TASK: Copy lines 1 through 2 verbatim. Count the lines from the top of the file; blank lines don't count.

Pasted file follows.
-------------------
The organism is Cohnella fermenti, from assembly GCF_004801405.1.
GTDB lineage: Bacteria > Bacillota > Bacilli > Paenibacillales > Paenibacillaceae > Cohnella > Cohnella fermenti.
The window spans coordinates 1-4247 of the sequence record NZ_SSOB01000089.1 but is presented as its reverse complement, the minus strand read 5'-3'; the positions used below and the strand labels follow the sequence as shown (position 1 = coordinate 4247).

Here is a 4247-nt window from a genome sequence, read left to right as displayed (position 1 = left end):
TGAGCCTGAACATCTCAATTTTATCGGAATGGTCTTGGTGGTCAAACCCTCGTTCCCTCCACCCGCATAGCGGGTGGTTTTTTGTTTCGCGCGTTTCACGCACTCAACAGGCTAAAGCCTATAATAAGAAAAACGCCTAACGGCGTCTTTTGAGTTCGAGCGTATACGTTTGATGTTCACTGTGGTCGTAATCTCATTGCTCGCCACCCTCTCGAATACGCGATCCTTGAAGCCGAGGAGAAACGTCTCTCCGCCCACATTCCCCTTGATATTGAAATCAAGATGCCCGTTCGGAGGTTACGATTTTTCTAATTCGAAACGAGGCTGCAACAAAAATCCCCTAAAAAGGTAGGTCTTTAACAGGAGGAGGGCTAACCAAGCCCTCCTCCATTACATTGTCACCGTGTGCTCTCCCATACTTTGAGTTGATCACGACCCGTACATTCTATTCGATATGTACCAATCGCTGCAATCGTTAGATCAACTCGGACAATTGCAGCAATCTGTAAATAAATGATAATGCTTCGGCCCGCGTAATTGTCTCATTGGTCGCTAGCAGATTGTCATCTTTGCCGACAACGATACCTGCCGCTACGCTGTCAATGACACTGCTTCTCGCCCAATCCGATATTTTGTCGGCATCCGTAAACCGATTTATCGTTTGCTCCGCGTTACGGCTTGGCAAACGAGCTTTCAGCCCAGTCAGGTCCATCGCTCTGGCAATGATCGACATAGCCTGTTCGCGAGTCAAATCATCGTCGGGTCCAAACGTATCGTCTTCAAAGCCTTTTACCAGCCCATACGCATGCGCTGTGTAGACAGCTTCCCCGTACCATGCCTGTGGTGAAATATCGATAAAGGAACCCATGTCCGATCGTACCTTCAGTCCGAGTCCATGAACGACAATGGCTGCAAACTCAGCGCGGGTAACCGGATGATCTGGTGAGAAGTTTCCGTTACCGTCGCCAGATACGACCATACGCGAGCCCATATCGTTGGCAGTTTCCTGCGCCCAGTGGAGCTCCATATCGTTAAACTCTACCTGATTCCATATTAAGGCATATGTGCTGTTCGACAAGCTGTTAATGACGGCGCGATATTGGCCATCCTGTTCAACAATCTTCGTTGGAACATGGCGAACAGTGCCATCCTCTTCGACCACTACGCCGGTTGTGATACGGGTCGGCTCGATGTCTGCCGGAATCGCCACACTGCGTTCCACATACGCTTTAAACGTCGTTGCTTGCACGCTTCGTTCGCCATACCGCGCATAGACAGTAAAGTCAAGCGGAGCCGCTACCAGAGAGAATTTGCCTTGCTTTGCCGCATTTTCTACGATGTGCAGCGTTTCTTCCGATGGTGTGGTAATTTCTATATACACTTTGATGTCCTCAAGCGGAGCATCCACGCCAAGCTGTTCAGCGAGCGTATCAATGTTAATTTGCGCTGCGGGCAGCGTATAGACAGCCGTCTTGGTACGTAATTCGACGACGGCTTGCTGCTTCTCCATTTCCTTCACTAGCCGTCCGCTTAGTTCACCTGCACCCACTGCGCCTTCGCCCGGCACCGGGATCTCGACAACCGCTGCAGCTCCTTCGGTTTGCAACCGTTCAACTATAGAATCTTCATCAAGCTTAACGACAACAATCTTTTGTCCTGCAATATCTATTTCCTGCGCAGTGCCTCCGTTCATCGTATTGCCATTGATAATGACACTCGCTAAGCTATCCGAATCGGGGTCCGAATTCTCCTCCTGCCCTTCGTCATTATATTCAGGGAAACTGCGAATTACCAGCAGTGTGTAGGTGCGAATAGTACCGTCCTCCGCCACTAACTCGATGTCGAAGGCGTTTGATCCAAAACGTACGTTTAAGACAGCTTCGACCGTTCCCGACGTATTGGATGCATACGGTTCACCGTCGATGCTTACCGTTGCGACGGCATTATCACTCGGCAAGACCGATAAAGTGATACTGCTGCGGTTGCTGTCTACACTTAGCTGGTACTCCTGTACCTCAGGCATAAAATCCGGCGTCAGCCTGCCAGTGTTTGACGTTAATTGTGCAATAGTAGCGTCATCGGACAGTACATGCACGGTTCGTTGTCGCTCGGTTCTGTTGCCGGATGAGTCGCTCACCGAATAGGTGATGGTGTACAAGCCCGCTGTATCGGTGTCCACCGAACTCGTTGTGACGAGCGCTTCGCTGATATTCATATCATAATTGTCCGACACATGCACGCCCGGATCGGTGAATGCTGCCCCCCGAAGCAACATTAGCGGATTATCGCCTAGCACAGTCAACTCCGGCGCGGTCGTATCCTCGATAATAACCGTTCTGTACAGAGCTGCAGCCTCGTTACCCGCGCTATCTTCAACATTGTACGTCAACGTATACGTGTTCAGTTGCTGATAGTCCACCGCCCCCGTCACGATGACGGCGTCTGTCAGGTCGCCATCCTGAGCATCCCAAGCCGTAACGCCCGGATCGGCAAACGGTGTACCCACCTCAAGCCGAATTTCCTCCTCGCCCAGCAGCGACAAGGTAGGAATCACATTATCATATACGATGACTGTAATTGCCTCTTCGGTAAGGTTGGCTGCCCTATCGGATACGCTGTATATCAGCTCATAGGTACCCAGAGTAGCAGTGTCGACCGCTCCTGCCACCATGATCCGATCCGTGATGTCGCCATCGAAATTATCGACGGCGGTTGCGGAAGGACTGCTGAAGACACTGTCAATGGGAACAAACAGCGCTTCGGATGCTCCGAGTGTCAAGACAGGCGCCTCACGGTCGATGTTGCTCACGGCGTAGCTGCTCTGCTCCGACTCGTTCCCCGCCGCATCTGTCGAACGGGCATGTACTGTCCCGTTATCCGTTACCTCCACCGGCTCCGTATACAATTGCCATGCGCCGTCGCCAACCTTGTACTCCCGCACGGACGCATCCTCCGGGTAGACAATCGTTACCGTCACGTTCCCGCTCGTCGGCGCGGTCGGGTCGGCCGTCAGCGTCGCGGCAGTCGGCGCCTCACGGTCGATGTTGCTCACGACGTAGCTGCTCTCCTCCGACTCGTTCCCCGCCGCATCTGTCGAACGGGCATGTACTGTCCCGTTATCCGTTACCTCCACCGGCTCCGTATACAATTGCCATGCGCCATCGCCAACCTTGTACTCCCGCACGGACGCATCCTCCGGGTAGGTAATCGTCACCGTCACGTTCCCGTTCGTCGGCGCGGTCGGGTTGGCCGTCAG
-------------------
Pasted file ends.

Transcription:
The organism is Cohnella fermenti, from assembly GCF_004801405.1.
GTDB lineage: Bacteria > Bacillota > Bacilli > Paenibacillales > Paenibacillaceae > Cohnella > Cohnella fermenti.